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J Microbiol Methods. 2004 Sep;58(3):351-60.

A simple screening protocol for the identification of quorum signal antagonists.

Author information

1
Department of Biology, Texas State University-San Marcos, 601 University Drive, San Marcos, TX 78666, USA. McLean@txstate.edu

Abstract

Quorum sensing (QS) is a mechanism by which diverse microorganisms can control specific processes in response to population density. A relatively well-known form of QS among Proteobacteria involves production and subsequent response to acylated homoserine lactones (AHLs). Quorum sensing inhibition (QSI), targeting AHL-dependent signaling, has been reported as a strategy for the control of biofilm formation used by several marine organisms. We developed a simple soft agar overlay protocol, based on pigmentation inhibition, to rapidly screen for the presence of potential QSI by bacteria and plants. For bacterial screens, test organisms are first streaked onto their appropriate media and incubated overnight. For plant screens, the plant material (leaf, stem, flower, etc.) is placed onto LB agar. The bacterial growth or plant samples are then covered with an overlay of LB soft agar containing an inoculum of either Pseudomonas aureofaciens 30-84 or Chromobacterium violaceum ATCC 12472 (indicator cultures) and then incubated overnight. These indicator bacteria regulate pigment production by N-hexanoyl-HSL (C6-HSL) QS and are readily inhibited by AHL analogues and other antagonists. QSI is indicated by the lack of pigment production of the indicator culture in the vicinity of the test sample. Growth inhibition of the indicator culture indicates possible antibiotic production. Two different biosensor organisms based on derivatives of Agrobacterium tumefaciens and C. violaceum, capable of detecting a range of AHLs were used to determine whether QSI is due to the production of interfering AHLs competing with the C6-HSL regulation of C. violaceum and P. aureofaciens pigment production. This simple protocol will facilitate the screening of multiple organisms for the production of potential antifouling compounds.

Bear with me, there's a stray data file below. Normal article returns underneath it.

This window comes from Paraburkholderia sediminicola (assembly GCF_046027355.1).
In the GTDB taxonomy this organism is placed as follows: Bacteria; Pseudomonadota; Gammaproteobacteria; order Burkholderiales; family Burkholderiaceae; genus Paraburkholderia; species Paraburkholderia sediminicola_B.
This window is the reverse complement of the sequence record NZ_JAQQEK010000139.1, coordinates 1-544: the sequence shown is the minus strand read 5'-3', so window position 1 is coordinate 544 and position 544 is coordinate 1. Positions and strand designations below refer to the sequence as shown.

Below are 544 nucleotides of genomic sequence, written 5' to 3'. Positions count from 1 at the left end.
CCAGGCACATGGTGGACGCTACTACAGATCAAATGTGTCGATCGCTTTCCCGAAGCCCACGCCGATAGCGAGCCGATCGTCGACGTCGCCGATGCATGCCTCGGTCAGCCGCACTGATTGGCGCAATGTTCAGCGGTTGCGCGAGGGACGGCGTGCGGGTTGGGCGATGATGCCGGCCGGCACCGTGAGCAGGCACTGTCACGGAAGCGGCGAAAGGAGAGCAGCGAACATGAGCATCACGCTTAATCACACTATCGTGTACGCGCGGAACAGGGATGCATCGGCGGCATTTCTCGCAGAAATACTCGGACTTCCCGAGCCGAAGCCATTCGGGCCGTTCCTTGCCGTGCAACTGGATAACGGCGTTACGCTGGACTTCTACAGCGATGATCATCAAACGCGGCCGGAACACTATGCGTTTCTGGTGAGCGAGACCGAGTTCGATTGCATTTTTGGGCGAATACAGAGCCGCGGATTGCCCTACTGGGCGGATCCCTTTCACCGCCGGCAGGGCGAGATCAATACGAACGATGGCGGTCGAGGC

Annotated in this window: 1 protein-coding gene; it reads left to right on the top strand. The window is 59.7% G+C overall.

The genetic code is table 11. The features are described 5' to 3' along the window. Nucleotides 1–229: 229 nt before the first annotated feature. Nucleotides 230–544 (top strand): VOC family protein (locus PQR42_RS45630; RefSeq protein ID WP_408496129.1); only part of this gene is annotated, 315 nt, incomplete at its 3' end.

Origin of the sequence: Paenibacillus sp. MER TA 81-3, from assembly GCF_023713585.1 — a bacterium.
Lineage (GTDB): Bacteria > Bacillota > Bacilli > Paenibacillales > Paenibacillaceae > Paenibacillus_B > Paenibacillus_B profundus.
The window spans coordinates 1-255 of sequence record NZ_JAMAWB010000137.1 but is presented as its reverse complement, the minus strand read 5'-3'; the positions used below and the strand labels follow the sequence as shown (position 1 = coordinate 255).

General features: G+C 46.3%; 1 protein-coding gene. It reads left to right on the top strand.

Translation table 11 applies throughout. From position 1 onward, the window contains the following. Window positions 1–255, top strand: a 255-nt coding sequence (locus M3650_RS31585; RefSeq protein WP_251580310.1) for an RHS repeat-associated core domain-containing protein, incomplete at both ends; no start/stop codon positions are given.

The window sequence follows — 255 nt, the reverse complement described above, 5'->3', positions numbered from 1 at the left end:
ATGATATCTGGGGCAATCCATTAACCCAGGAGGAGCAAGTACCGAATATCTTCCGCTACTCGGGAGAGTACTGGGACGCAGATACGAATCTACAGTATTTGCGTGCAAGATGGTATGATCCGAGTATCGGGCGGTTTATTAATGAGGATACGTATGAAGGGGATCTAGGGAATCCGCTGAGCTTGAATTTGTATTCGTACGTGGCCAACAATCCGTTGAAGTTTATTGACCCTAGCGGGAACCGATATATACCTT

PMID:
15279939
DOI:
10.1016/j.mimet.2004.04.016
[Indexed for MEDLINE]

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